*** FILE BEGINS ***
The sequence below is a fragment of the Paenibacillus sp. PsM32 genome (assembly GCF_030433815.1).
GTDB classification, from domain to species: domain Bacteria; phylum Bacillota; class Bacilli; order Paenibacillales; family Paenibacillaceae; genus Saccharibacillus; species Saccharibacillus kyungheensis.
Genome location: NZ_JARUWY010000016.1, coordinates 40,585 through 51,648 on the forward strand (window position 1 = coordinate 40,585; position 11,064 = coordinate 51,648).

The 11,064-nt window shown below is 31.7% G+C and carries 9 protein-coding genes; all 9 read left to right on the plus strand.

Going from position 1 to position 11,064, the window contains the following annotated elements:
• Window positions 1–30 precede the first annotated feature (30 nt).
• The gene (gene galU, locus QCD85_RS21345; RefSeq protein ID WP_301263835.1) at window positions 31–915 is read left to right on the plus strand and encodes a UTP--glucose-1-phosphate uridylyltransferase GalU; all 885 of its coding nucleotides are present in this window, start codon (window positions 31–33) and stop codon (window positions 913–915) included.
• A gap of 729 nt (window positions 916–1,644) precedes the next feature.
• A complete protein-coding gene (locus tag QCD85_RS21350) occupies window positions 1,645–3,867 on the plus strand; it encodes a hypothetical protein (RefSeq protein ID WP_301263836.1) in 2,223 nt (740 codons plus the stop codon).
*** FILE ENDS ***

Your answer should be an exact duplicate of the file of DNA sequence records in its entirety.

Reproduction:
The sequence below is a fragment of the Paenibacillus sp. PsM32 genome (assembly GCF_030433815.1).
GTDB classification, from domain to species: domain Bacteria; phylum Bacillota; class Bacilli; order Paenibacillales; family Paenibacillaceae; genus Saccharibacillus; species Saccharibacillus kyungheensis.
Genome location: NZ_JARUWY010000016.1, coordinates 40,585 through 51,648 on the forward strand (window position 1 = coordinate 40,585; position 11,064 = coordinate 51,648).

The 11,064-nt window shown below is 31.7% G+C and carries 9 protein-coding genes; all 9 read left to right on the plus strand.

Going from position 1 to position 11,064, the window contains the following annotated elements:
• Window positions 1–30 precede the first annotated feature (30 nt).
• The gene (gene galU, locus QCD85_RS21345; RefSeq protein ID WP_301263835.1) at window positions 31–915 is read left to right on the plus strand and encodes a UTP--glucose-1-phosphate uridylyltransferase GalU; all 885 of its coding nucleotides are present in this window, start codon (window positions 31–33) and stop codon (window positions 913–915) included.
• A gap of 729 nt (window positions 916–1,644) precedes the next feature.
• A complete protein-coding gene (locus tag QCD85_RS21350) occupies window positions 1,645–3,867 on the plus strand; it encodes a hypothetical protein (RefSeq protein ID WP_301263836.1) in 2,223 nt (740 codons plus the stop codon).